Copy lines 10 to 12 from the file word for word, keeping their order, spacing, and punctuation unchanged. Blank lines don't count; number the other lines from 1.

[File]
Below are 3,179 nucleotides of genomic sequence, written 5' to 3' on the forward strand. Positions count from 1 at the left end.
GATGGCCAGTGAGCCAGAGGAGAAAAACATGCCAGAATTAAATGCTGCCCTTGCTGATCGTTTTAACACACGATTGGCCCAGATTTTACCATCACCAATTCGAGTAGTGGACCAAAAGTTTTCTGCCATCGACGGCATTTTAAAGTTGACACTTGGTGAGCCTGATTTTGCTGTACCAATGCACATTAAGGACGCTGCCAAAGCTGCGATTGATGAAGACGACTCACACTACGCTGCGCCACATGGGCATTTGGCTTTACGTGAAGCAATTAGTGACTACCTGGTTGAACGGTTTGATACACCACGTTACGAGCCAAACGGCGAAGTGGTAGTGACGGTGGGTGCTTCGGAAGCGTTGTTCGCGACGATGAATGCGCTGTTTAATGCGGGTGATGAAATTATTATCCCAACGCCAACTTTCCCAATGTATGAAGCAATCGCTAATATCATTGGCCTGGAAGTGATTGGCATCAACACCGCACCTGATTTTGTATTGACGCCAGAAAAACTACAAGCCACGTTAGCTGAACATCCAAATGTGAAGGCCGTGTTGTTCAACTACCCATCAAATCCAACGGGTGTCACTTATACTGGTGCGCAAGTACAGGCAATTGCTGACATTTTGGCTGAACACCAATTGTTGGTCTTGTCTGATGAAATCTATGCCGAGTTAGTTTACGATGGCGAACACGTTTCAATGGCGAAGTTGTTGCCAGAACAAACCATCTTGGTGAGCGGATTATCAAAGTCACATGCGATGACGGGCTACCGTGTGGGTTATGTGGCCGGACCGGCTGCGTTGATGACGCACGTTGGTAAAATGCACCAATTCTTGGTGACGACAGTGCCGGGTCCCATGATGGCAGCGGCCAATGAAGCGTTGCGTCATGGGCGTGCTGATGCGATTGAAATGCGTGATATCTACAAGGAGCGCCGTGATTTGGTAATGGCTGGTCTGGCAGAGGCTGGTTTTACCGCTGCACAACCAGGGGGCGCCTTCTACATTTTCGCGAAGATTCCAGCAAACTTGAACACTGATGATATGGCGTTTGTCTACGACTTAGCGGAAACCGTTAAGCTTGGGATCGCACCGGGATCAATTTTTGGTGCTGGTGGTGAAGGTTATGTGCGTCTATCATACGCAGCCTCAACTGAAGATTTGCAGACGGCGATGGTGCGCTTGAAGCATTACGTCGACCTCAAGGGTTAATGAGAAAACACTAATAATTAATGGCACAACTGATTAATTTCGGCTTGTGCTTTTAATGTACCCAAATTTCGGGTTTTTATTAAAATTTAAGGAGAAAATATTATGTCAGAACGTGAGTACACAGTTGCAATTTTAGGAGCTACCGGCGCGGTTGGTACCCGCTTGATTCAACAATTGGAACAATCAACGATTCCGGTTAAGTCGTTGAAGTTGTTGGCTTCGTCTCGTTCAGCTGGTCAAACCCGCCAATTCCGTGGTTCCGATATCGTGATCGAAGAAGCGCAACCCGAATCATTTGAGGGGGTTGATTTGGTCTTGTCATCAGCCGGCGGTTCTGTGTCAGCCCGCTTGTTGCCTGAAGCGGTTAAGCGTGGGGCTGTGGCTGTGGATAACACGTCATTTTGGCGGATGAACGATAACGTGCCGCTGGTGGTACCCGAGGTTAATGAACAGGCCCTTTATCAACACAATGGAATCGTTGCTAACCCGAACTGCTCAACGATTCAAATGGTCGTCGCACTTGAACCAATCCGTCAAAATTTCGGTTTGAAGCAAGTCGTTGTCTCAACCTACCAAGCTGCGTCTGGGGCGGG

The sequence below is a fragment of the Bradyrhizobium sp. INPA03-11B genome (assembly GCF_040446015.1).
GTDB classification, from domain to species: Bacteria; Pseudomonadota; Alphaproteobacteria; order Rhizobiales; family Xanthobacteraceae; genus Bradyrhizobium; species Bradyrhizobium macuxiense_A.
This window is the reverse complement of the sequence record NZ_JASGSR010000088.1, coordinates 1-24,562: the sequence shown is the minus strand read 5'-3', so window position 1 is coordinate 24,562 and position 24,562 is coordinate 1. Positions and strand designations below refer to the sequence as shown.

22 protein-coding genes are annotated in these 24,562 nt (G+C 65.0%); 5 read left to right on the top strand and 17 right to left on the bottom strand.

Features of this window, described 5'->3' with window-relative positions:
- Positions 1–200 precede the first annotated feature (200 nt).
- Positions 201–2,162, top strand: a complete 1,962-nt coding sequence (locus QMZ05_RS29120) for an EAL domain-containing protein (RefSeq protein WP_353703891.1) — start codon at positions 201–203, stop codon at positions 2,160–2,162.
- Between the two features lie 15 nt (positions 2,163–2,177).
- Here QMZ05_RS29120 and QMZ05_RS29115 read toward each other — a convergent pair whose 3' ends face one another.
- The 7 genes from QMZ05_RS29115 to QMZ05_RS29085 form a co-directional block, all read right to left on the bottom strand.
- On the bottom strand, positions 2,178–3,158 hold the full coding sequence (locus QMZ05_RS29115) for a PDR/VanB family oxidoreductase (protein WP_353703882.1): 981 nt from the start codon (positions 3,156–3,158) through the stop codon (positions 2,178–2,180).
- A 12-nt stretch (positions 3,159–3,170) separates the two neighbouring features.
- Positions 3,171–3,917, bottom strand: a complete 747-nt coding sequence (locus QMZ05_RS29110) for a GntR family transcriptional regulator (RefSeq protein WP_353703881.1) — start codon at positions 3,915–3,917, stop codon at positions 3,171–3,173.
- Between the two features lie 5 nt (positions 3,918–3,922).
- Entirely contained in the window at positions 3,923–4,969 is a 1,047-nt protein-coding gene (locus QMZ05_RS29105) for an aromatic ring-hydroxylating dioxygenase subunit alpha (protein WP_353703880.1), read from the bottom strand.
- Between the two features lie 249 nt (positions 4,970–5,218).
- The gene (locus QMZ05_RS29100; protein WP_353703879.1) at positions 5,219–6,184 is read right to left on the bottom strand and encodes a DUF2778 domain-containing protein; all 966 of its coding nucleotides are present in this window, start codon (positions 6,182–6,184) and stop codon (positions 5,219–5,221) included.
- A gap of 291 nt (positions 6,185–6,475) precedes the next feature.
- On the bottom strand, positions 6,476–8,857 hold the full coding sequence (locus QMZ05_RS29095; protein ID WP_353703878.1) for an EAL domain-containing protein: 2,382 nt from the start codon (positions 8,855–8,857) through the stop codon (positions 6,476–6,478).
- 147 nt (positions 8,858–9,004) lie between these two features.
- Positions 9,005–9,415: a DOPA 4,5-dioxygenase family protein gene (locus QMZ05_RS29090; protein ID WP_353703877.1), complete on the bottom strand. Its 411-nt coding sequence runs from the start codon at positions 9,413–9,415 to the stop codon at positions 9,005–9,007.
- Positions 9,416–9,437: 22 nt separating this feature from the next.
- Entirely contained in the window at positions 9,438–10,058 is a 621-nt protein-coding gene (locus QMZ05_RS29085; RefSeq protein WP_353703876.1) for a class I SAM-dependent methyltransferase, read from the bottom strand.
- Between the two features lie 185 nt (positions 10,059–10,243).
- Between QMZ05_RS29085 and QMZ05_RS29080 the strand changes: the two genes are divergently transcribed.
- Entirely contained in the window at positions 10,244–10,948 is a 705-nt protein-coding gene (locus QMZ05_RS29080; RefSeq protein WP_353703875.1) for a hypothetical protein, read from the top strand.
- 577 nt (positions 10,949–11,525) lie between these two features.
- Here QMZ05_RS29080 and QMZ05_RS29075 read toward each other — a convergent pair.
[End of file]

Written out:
- Between the two features lie 15 nt (positions 2,163–2,177).
- Here QMZ05_RS29120 and QMZ05_RS29115 read toward each other — a convergent pair whose 3' ends face one another.
- The 7 genes from QMZ05_RS29115 to QMZ05_RS29085 form a co-directional block, all read right to left on the bottom strand.